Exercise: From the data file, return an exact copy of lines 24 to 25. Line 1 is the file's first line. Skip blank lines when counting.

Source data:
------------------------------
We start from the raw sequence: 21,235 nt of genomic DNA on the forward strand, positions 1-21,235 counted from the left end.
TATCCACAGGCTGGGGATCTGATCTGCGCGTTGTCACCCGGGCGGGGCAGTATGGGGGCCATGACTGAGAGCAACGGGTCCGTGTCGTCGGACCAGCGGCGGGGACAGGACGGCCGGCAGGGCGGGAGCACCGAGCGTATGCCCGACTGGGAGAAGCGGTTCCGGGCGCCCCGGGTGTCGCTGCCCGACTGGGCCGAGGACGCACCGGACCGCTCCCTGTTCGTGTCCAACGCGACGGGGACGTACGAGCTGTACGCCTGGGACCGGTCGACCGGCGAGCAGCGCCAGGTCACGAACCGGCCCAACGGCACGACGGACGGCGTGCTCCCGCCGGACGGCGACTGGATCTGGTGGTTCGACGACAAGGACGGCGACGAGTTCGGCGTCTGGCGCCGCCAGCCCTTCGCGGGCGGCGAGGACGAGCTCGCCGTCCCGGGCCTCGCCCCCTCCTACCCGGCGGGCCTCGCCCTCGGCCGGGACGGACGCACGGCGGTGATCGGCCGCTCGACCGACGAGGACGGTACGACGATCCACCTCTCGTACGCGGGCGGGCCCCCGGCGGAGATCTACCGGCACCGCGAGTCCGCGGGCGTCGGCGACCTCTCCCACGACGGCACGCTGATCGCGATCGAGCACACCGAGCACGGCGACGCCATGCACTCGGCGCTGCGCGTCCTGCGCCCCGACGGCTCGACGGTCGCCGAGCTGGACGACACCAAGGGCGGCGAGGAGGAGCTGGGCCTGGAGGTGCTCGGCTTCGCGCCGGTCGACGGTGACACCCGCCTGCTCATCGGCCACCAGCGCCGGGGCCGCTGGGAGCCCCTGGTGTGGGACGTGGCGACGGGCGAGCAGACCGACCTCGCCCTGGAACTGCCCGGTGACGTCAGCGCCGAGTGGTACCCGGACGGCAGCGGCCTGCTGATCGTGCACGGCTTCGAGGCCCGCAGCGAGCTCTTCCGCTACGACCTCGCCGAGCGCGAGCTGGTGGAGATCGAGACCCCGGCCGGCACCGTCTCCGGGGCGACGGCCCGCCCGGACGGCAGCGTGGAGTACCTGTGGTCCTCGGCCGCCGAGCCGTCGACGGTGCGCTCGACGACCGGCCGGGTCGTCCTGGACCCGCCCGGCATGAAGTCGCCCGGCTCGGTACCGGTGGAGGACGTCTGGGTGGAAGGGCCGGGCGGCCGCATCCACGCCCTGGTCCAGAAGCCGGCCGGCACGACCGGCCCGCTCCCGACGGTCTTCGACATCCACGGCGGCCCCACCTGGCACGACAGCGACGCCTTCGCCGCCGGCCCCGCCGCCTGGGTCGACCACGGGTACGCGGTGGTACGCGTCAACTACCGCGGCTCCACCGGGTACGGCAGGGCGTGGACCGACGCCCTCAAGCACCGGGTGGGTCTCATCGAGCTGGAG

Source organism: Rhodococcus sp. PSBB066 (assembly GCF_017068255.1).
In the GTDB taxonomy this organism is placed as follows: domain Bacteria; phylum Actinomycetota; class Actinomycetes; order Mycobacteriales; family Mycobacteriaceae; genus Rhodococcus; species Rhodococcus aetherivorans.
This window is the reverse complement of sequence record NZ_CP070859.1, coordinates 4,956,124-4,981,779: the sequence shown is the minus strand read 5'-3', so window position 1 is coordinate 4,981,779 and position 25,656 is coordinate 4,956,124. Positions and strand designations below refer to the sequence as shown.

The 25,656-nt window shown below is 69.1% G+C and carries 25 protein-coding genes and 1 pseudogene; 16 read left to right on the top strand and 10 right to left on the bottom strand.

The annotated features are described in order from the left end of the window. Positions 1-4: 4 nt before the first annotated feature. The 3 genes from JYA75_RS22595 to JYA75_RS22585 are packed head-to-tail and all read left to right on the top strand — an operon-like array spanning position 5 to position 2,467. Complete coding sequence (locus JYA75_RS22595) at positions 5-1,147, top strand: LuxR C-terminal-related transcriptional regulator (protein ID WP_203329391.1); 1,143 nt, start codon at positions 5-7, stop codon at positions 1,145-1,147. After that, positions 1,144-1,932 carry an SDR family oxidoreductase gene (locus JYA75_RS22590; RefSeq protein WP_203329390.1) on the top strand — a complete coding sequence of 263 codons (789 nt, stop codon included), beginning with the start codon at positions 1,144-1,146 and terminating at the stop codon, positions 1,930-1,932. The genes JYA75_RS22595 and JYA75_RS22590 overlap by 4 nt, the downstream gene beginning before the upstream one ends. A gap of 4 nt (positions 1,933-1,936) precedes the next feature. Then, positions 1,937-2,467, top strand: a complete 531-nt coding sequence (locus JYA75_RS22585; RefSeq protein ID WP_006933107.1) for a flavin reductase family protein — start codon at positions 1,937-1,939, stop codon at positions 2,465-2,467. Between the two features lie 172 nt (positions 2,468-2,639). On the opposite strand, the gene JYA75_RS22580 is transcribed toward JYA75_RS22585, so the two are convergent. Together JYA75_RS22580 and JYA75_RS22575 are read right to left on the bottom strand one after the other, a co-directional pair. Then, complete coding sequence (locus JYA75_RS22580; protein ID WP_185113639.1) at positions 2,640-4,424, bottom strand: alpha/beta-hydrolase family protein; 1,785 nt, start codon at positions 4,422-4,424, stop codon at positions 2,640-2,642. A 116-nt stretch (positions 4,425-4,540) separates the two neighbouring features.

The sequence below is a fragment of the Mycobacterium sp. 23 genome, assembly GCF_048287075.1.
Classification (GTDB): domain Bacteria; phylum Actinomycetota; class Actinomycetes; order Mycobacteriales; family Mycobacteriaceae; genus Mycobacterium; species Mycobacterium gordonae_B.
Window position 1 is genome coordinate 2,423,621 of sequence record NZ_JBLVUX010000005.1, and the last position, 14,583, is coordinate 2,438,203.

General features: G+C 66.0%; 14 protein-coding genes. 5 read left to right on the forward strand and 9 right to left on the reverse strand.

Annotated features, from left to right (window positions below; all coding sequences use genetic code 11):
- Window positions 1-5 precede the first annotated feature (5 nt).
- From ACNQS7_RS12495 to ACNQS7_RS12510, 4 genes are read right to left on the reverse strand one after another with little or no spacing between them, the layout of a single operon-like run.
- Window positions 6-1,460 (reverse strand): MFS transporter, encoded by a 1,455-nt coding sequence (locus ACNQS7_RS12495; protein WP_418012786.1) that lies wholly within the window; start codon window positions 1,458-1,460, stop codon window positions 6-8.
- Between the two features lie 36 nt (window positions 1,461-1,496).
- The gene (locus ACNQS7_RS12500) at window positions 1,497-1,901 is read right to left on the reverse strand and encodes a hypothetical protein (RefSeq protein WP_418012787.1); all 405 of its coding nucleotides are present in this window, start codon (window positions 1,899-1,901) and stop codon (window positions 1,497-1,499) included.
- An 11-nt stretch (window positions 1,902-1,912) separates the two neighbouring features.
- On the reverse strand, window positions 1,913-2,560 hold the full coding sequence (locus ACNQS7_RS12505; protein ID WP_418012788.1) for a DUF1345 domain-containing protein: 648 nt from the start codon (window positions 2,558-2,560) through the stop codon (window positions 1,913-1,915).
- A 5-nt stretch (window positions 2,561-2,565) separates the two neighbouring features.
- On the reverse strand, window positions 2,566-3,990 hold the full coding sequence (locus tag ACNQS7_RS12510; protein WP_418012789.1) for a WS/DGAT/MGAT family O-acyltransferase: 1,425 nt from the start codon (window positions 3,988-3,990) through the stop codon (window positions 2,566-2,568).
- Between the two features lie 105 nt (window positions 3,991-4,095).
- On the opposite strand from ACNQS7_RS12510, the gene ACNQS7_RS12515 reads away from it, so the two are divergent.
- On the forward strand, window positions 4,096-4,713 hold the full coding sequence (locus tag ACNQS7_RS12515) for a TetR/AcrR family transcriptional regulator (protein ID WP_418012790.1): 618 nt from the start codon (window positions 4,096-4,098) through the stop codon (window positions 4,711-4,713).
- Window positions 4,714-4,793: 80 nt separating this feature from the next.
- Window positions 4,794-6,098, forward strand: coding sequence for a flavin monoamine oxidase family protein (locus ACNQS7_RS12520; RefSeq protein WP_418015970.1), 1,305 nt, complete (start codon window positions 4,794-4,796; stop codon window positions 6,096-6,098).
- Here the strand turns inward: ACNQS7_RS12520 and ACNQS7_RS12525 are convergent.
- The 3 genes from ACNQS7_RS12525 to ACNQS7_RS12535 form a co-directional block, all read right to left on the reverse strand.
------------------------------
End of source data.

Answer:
- On the forward strand, window positions 4,096-4,713 hold the full coding sequence (locus tag ACNQS7_RS12515) for a TetR/AcrR family transcriptional regulator (protein ID WP_418012790.1): 618 nt from the start codon (window positions 4,096-4,098) through the stop codon (window positions 4,711-4,713).
- Window positions 4,714-4,793: 80 nt separating this feature from the next.